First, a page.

First Published: 20 January 2006
Political rivals yesterday to join praise Cardinal Pio Taofinu’u as a church leader who brought honour and pride to Samoa through his achievements and work.
“It’s a big loss to all the Catholics in Samoa,” Prime Minister Tuilaepa Aiono Sailele Malielegaoi said yesterday after news of Cardinal Pio’s death was announced.
“He made a great contribution to the development of the church,” said Tuilaepa, himself a Catholic.
The first Pacific Islander to become a cardinal in the long history of the Catholic Church died peacefully at 12am yesterday, the church’s leader in Samoa, Archibishop Alapati Mataeliga, confirmed.
Cardinal Pio, who was 82, had retired and had been battling illness in recent years.
Tuilaepa said that Cardinal Pio brought honour to Samoa, no more so when Pope Paul IV visited in 1970.
It’s well-known within the Catholic Church that Samoa was included especially through his efforts as a then bishop.
“This was followed by Cardinal Pio Taofinu’u being conferred the cardinalship...for Oceania,” Tuilaepa said.
“And I think that great honour that was conferred on him was honour for Samoa as well.”
The Prime Minister praised Cardinal Pio for his work in establishing centres that serve the church and country today such as Feiloa’imauso and Tofamamao.
The cardinal’s farsightedness was shown in the Mapuifagalele Old Peoples’ Home at Vaitele, he said.
“Because at the time when it was being built many people thought it wasn’t fir for Samoa because we looked after old people.
“Why should a home like this be built” it was asked.
“It is our habit for the children to care for their elders.”
“But it was a surprise when the home was built and it’s usefulness became apparent.”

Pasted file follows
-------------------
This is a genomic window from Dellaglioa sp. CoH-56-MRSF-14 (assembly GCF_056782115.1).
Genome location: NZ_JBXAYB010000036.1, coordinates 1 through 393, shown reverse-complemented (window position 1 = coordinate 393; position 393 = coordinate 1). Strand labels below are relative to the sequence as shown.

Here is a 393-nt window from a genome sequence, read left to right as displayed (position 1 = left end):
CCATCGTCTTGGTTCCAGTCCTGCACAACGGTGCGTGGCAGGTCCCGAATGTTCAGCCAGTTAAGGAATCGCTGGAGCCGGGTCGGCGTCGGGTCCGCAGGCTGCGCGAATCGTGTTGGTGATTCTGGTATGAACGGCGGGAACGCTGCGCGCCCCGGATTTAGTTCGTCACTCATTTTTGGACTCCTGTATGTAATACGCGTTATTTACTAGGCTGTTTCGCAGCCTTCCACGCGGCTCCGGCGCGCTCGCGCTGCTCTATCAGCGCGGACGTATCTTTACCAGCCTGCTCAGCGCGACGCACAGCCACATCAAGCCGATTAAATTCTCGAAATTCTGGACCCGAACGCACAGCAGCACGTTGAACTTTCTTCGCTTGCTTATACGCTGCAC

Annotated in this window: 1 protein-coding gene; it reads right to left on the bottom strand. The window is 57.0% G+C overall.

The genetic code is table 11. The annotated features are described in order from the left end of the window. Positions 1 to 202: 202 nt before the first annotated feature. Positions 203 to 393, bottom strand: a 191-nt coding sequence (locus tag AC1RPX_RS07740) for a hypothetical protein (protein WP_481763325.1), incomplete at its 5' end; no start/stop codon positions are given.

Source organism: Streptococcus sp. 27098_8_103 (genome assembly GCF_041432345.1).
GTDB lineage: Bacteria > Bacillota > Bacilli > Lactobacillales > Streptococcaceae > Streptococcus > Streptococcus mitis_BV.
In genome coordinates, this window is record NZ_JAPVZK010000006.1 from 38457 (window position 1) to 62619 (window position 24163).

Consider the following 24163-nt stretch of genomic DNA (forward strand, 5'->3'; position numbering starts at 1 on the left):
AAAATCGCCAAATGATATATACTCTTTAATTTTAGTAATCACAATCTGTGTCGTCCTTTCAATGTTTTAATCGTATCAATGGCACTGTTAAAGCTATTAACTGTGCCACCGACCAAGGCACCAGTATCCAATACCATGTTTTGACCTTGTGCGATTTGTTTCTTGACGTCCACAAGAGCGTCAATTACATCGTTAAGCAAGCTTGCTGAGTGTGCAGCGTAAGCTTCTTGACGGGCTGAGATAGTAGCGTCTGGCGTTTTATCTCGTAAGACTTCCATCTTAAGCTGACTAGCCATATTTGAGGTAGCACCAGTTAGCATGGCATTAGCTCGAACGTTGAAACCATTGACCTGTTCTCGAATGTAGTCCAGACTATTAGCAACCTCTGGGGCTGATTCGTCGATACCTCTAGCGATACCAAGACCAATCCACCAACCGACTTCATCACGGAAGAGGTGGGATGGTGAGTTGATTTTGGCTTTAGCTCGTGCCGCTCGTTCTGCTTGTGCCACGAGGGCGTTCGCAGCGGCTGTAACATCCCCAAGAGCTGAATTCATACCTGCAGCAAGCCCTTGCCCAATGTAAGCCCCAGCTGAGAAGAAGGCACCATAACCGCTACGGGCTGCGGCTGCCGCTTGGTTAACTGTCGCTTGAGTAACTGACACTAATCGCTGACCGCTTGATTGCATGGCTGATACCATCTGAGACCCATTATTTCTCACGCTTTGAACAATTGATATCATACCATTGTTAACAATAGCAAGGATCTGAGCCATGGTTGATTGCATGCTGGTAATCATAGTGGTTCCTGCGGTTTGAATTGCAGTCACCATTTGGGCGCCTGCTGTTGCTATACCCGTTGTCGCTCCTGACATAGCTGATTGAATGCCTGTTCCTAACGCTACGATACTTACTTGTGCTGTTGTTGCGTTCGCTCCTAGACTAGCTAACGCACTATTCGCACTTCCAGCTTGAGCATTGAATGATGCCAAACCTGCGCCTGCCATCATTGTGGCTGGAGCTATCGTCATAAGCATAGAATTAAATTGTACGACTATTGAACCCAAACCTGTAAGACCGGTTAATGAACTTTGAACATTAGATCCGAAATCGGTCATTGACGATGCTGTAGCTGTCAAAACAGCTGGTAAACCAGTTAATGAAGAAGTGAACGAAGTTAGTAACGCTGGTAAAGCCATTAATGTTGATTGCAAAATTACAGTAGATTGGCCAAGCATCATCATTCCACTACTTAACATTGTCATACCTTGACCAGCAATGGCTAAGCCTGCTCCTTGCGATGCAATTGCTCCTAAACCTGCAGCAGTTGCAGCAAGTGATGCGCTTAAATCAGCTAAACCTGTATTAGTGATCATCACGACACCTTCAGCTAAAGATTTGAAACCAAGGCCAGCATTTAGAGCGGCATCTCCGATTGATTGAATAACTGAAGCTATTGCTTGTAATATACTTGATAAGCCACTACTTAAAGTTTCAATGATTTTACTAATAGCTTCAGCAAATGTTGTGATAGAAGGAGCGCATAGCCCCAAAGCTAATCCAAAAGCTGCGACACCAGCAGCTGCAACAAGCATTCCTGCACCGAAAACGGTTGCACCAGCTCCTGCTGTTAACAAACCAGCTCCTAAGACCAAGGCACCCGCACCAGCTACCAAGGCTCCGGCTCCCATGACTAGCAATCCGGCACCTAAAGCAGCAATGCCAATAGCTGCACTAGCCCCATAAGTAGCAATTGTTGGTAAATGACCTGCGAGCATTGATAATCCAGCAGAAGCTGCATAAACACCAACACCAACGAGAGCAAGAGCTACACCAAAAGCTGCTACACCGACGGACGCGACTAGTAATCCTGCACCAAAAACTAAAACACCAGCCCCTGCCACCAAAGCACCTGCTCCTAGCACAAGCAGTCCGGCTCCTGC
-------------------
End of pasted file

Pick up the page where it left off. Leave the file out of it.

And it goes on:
“And the home was open to people from all denominations.”
Like other church leaders, Cardinal Pio made a great contribution to establishing loving relations between denominations struck out at each other.”
He said the cardinal has been ill for more than five years.
ORDER OF TIAFAU
Cardinal Pio was bestowed the Order of Tiafau by Government in 1993 in acknowledgement of his contribution to the country.
Samoa Democratic United Party (SDUP) leader Le Mamea Ropati said Cardinal Pio becoming a cardinal “caused great pride in our country.”
Le Mamea spoke of how Cardinal Pio introduced Samoan custom into Roman Catholic church services.
“If you look at them at these times there is a different feeling to current Catholic worship when Samoa custom and Christianity were merged,” he said.
“What has resulted is very attractive.”
There was one delegation which the cardinal led to Rome which featured a cultural group, revealing this to the Catholic church and world and that made him proud, he said.
Le Mamea expressed his sympathy to the cardinal’s family, his village of Falealupo and the Catholic church here and in American Samoa.
Other MPs and deputy Speaker Tolofuaivalelei Falemoe Leiataua expressed the same sentiment in Parliament yesterday.
Safata’s Leota Suatele Manusegi, a Catholic too, said that a dark cloud hung over the country as a result of the cardinal’s death.
Falealupo MP Aeau Peniamina said to his constituency: “Let us be brave.”
Cardinal Pio was born on 9 December 1923 at Falealupo.
He commenced his priestly education in Moamoa, according to information on Catholic Church website pages.
He continued his studies at the Seminary of Greenmeadows, New Zealand.
Cardinal Pio was ordained on 8 December 1954.
His first trip to Rome came about when Bishop George Pearce asked him to accompany him to the Second Vatican Council.
He remained in Rome for three months and took advantage of his travels to visit the Holy Land.
After serving as Vicar to Bishop Pearce from 1964, in 1966 he became Vicar General of the diocese.